Baptists: Champions of Religious Freedom

Baptists Champions of Religious Freedom

“… ye have been called unto liberty; only use not liberty
for an occasion to the flesh, but by love serve one another.”

Galatians 5:13

The renowned Baptist pastor George W. Truett (1867-1944) in a sermon on Baptists and religious liberty cited the American historian George Bancroft as having said, “Freedom of conscience, unlimited freedom of mind, was from the first the trophy of the Baptists.”

Truett also quoted the English philosopher John Locke’s statement, “The Baptists were the first propounders of absolute liberty, just and true liberty, equal and impartial liberty.”

The Struggle for Religious Freedom

Indeed, Baptists were among the leaders in the struggle for religious freedom, but at great cost over a long period of time. In fact, religious freedom has been, and still is, very rare. In the earliest days of the Christian movement, government officials severely persecuted Christians. Throughout the Middle Ages and the era of the Protestant Reformation, religious freedom was practically nonexistent, as both the Roman Catholic and Protestant churches enlisted the aid of governments to persecute those who disagreed with their doctrines.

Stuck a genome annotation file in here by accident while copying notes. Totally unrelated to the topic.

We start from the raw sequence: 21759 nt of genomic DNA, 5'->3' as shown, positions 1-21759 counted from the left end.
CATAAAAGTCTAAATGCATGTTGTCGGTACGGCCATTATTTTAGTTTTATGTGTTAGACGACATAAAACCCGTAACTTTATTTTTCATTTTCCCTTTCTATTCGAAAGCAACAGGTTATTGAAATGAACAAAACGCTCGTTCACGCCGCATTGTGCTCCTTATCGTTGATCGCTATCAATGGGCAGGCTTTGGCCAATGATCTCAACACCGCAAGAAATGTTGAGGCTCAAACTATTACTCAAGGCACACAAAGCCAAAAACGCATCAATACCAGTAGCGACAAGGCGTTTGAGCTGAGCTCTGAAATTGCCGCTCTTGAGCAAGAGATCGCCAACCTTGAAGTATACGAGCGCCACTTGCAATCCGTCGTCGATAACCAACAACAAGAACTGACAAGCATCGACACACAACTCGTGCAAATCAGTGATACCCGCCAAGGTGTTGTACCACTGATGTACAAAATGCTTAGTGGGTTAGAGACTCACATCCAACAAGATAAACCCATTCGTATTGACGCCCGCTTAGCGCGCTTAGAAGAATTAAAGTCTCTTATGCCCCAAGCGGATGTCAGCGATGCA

In England, Thomas Helwys (c.1556- 1616), credited with being the first Baptist pastor on English soil, dared to challenge the king’s claim to be authoritative in religious matters. Helwys wrote a booklet in 1612 titled The Mystery of Iniquity and sent an autographed copy to King James I with a personal inscription in which he declared, “The King is a mortal man and not God, therefore hath no power over immortal souls of his subjects to make laws and ordinances for them and to set spiritual Lords over them.”

For Helwys’ brave declaration of Baptist convictions about religious freedom, King James had him thrown in prison where he died … for the cause of religious freedom, not just for Baptists but for all people. Many others suffered for the cause. For example, John Bunyan (1628- 1688), author of Pilgrim’s Progress, suffered in an English jail for many years because as a Baptist pastor he would not accept limits on religious freedom.